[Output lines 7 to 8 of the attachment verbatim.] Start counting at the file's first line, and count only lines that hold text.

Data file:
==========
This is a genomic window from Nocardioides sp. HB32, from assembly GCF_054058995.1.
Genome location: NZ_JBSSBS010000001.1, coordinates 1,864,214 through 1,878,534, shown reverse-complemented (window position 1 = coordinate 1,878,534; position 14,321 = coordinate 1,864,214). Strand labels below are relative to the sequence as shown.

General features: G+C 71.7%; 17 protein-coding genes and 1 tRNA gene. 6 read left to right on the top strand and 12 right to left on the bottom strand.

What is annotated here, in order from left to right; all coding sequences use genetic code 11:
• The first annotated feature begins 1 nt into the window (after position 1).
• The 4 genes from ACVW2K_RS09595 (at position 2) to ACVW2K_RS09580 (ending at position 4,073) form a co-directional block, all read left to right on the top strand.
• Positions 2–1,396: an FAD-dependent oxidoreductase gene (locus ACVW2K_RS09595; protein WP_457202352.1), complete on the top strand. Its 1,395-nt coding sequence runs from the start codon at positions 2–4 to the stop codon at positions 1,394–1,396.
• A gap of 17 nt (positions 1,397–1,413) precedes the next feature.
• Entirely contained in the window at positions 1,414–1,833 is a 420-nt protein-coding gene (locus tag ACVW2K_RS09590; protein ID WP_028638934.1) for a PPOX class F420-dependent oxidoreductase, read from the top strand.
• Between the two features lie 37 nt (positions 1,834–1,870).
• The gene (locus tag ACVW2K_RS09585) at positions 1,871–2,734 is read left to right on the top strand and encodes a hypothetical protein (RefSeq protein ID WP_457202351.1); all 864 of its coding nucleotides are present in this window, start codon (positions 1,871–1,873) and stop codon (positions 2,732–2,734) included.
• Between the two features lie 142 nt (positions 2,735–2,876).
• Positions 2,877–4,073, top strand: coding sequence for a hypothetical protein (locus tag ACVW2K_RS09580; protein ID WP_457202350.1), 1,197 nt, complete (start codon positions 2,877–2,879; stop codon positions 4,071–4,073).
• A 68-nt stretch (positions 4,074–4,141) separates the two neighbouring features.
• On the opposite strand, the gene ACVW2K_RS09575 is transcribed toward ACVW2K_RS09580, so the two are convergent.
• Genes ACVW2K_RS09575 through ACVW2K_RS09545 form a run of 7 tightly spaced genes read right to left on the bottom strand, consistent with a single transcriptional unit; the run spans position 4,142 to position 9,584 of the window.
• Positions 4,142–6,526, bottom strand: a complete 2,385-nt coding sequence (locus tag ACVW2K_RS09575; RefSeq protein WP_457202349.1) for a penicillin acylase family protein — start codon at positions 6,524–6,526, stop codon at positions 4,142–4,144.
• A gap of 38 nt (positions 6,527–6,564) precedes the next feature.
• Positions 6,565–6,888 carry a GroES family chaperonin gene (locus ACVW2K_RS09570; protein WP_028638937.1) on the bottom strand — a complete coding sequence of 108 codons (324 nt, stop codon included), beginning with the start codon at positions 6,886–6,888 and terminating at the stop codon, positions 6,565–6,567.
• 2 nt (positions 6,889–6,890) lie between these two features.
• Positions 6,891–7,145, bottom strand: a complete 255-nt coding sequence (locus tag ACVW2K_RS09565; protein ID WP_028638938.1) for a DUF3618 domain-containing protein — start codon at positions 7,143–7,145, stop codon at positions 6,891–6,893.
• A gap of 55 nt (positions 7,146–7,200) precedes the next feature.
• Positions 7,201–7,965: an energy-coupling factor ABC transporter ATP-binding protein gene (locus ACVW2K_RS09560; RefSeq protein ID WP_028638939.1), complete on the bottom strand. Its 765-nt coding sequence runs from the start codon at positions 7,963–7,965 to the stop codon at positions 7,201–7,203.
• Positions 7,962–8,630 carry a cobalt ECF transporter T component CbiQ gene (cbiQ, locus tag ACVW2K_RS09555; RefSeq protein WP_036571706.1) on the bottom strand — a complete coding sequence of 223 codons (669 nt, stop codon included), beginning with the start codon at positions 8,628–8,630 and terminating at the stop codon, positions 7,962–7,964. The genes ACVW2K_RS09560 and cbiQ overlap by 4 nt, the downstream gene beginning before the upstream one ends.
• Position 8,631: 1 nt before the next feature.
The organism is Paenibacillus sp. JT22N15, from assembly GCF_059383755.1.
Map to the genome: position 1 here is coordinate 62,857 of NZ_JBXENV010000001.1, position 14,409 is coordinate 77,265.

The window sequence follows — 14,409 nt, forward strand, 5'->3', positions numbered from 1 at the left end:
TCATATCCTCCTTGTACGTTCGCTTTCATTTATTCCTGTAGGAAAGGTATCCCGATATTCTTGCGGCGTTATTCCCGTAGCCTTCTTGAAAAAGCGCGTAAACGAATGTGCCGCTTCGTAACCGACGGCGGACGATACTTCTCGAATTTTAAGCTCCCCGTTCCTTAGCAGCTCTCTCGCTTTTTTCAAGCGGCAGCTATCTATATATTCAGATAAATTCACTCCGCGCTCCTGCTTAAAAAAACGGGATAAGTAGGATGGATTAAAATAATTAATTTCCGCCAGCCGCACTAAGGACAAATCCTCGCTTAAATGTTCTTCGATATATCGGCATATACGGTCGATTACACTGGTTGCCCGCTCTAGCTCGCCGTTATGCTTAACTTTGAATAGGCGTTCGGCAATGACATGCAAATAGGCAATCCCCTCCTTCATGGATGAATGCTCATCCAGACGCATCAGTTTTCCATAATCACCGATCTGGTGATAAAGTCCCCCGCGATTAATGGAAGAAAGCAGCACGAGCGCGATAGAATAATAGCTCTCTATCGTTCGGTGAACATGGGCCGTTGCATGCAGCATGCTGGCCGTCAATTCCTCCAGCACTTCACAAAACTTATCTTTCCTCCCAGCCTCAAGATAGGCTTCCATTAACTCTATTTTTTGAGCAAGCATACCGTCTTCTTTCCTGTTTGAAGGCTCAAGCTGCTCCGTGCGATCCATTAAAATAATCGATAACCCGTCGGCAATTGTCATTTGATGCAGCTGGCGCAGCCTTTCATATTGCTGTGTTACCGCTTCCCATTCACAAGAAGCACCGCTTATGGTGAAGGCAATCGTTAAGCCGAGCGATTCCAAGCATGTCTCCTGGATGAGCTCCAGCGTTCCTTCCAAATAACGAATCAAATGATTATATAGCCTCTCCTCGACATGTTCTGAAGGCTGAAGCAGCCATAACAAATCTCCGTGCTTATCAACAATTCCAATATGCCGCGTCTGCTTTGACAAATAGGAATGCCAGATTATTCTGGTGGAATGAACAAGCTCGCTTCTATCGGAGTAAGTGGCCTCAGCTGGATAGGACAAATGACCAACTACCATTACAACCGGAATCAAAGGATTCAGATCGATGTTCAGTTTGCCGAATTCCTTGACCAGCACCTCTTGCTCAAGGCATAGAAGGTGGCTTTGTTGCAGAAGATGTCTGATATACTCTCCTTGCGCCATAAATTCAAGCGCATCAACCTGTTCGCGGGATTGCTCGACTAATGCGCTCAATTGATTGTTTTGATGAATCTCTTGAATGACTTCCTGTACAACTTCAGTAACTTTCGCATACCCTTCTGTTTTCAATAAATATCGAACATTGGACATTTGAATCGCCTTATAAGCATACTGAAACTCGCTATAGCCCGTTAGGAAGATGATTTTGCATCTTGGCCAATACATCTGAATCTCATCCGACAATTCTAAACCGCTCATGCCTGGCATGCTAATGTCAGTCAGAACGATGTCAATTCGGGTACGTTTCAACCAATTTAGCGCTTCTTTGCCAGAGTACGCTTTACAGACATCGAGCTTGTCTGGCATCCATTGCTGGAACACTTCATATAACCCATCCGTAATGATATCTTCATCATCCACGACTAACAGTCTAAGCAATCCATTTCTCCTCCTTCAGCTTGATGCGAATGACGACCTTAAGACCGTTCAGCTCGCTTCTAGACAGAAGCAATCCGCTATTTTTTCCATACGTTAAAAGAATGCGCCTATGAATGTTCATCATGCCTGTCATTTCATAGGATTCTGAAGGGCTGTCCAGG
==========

• Positions 2–1,396: an FAD-dependent oxidoreductase gene (locus ACVW2K_RS09595; protein WP_457202352.1), complete on the top strand. Its 1,395-nt coding sequence runs from the start codon at positions 2–4 to the stop codon at positions 1,394–1,396.
• A gap of 17 nt (positions 1,397–1,413) precedes the next feature.